That was a rewarding journey for Ó Cinnéide, encountering players he’d never met on the field: “Meeting the likes of Ciarán Kilkenny — the first time I’d have met him was on his crutches after his cruciate injury, coming onto the show, as impressive a man off the field as he is on it.

“Likewise Gary Brennan, all of these lads. Liam Ó Lionnain, another fine analyst. You might hear someone say ‘what has he won’, but he was as good an analyst as Darragh Ó Sé, who has six All-Irelands.

“There was a distinct policy after we found our feet of going after lads you wouldn’t get usually, but whose opinions were as valid as those of superstar All-Ireland medal-winners. That was a big part of it for me — having the banter with the lads during the ad breaks and so on. We even got Tomás Ó Sé to come out of his shell a bit on the show.”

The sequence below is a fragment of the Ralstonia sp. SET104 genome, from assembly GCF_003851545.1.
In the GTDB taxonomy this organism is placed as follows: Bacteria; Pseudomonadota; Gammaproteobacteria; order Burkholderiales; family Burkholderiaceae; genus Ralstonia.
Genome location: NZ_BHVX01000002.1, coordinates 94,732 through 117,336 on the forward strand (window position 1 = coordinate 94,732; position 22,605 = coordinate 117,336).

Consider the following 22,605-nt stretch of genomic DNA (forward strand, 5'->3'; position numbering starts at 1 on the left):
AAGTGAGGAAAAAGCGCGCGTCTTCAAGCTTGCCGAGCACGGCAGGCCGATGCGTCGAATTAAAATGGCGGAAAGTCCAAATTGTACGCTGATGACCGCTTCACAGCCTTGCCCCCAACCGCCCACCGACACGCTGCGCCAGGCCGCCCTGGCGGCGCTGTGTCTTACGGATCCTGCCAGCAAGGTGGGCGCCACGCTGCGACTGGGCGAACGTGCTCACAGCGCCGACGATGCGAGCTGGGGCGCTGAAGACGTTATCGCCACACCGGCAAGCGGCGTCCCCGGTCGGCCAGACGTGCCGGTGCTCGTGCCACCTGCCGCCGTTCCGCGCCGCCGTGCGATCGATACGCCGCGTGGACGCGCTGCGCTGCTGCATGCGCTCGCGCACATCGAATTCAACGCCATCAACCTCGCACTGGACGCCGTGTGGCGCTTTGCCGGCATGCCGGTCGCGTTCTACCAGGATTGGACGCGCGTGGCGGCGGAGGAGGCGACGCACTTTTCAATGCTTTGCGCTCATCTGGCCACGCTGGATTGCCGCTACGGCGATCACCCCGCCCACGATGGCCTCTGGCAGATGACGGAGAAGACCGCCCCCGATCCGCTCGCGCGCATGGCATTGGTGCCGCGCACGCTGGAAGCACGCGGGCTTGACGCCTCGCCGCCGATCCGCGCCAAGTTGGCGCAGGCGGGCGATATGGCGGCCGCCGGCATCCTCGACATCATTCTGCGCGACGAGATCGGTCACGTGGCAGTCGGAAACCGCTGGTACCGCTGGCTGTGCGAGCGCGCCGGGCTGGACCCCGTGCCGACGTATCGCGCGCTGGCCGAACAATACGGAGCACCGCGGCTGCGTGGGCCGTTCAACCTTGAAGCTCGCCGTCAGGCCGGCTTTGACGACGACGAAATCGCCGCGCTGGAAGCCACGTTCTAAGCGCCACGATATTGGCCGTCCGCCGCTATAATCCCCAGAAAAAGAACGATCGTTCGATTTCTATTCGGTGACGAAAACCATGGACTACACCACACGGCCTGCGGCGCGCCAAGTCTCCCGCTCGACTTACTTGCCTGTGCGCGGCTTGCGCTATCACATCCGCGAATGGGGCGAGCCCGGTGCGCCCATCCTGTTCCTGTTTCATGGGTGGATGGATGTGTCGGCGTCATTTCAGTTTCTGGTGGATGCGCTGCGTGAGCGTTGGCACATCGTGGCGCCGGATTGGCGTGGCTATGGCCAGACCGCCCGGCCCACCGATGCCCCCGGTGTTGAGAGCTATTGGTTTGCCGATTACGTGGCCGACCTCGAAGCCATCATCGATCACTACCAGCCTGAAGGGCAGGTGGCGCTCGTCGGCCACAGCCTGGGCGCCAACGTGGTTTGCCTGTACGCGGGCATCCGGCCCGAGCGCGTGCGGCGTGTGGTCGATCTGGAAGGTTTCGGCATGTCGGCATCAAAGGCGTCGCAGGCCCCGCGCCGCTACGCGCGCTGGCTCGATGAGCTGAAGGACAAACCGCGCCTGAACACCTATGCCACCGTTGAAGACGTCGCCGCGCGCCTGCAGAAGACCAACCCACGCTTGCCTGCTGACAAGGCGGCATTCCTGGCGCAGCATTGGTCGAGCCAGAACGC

Not the first Ó Sé to have an impact, says Ó Cualain: “There was one time we rang Páidi and I think there was an element of misinterpretation.

“I think he thought he was being offered the opportunity to present the show. And I can tell you he was rolling along with it. That wouldn’t have been a problem to him.

“I looked back on a few programmes earlier this week, and he’d come into the studio and be thrown across the couch with 10 seconds to air, and then, when the programme began, he’d switch on. He didn’t really turn into a different person for the show. He was how he was.”

His club man Ó Cinnéide was fond of the wide-ranging discussions which were an organic part of the show.

“We’d discuss what we’d deal with ahead of time, obviously, pick a few headlines,” Dara says, “but you might have someone like Alan Milton on the show from Croke Park, who might be uncomfortable with that kind of stuff, and we’d say, ‘look, it’s in the Examiner in black and white, we’re here to give ventilation to this kind of stuff’.